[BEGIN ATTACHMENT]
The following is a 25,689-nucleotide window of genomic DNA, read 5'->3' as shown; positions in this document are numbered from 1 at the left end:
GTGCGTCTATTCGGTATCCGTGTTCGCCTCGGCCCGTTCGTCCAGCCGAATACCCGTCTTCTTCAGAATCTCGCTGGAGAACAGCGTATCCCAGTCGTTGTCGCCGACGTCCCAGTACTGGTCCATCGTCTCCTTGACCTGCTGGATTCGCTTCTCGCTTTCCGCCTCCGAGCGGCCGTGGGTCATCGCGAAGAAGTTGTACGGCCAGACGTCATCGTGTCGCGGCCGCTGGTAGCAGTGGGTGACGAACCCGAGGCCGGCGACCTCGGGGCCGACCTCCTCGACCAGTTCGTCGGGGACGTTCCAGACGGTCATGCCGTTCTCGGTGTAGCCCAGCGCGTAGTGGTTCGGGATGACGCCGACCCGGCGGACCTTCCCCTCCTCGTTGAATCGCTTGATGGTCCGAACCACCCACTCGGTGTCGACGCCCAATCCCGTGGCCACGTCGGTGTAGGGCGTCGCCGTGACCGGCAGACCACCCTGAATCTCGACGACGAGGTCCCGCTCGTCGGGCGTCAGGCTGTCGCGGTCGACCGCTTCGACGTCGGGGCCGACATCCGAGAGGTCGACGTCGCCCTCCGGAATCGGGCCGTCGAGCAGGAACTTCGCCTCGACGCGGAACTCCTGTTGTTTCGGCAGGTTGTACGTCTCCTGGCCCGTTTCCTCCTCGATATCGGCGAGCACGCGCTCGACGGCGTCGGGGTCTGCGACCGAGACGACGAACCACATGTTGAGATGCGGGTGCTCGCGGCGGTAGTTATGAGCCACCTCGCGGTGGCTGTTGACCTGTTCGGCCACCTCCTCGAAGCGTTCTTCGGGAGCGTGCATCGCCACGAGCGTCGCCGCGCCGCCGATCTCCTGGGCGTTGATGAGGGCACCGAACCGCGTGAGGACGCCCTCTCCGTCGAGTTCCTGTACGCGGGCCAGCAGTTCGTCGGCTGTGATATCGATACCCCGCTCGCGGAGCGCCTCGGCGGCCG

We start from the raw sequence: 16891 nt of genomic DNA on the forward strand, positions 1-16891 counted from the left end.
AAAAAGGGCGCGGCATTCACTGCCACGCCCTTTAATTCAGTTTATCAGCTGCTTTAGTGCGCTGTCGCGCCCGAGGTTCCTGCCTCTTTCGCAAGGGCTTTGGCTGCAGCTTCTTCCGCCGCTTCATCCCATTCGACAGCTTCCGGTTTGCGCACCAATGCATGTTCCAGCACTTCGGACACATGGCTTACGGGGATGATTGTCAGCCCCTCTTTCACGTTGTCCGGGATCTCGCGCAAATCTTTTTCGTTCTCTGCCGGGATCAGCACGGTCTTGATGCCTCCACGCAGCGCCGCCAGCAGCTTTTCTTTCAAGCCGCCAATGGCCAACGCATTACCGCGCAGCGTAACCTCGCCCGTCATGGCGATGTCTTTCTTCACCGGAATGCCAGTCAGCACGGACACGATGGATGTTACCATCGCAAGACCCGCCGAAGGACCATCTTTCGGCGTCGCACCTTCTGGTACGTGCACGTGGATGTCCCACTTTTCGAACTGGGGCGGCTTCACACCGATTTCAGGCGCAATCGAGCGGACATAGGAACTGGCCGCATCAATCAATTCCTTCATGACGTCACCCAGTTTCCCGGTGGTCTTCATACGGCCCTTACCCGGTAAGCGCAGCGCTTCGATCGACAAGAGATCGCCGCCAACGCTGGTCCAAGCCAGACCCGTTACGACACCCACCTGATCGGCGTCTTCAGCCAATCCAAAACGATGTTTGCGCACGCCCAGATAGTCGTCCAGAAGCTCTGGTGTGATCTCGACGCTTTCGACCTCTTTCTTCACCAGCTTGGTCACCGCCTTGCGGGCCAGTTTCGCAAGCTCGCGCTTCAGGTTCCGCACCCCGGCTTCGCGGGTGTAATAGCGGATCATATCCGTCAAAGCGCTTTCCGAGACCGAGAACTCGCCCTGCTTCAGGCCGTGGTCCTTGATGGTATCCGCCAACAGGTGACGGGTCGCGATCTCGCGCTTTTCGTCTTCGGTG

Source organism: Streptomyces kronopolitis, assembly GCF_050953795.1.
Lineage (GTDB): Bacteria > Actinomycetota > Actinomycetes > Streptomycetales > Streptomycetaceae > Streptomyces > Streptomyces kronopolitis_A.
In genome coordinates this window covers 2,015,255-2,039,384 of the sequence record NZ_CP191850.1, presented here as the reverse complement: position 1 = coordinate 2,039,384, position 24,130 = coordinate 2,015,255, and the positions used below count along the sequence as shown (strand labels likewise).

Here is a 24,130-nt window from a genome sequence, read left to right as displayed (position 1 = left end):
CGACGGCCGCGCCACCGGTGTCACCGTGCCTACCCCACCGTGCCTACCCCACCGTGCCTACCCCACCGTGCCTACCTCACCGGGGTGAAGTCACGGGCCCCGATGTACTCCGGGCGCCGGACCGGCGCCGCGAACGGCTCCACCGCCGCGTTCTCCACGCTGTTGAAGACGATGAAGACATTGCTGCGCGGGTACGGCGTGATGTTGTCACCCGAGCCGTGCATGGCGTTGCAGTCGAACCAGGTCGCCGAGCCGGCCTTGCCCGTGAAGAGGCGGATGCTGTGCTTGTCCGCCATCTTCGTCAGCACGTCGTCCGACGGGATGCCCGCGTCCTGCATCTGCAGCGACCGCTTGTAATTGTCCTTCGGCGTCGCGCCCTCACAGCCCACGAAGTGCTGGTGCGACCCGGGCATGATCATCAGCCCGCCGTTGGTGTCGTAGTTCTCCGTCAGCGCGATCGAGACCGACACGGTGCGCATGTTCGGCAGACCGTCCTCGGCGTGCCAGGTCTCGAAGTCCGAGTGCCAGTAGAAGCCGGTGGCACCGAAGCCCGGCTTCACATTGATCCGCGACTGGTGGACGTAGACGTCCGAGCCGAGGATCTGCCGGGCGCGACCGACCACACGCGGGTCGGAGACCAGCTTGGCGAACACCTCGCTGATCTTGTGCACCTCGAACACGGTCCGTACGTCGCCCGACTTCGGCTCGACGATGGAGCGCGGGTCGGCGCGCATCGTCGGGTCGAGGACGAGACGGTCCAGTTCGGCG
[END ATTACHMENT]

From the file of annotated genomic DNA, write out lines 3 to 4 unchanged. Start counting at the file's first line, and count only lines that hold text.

We start from the raw sequence: 16891 nt of genomic DNA on the forward strand, positions 1-16891 counted from the left end.
AAAAAGGGCGCGGCATTCACTGCCACGCCCTTTAATTCAGTTTATCAGCTGCTTTAGTGCGCTGTCGCGCCCGAGGTTCCTGCCTCTTTCGCAAGGGCTTTGGCTGCAGCTTCTTCCGCCGCTTCATCCCATTCGACAGCTTCCGGTTTGCGCACCAATGCATGTTCCAGCACTTCGGACACATGGCTTACGGGGATGATTGTCAGCCCCTCTTTCACGTTGTCCGGGATCTCGCGCAAATCTTTTTCGTTCTCTGCCGGGATCAGCACGGTCTTGATGCCTCCACGCAGCGCCGCCAGCAGCTTTTCTTTCAAGCCGCCAATGGCCAACGCATTACCGCGCAGCGTAACCTCGCCCGTCATGGCGATGTCTTTCTTCACCGGAATGCCAGTCAGCACGGACACGATGGATGTTACCATCGCAAGACCCGCCGAAGGACCATCTTTCGGCGTCGCACCTTCTGGTACGTGCACGTGGATGTCCCACTTTTCGAACTGGGGCGGCTTCACACCGATTTCAGGCGCAATCGAGCGGACATAGGAACTGGCCGCATCAATCAATTCCTTCATGACGTCACCCAGTTTCCCGGTGGTCTTCATACGGCCCTTACCCGGTAAGCGCAGCGCTTCGATCGACAAGAGATCGCCGCCAACGCTGGTCCAAGCCAGACCCGTTACGACACCCACCTGATCGGCGTCTTCAGCCAATCCAAAACGATGTTTGCGCACGCCCAGATAGTCGTCCAGAAGCTCTGGTGTGATCTCGACGCTTTCGACCTCTTTCTTCACCAGCTTGGTCACCGCCTTGCGGGCCAGTTTCGCAAGCTCGCGCTTCAGGTTCCGCACCCCGGCTTCGCGGGTGTAATAGCGGATCATATCCGTCAAAGCGCTTTCCGAGACCGAGAACTCGCCCTGCTTCAGGCCGTGGTCCTTGATGGTATCCGCCAACAGGTGACGGGTCGCGATCTCGCGCTTTTCGTCTTCGGTG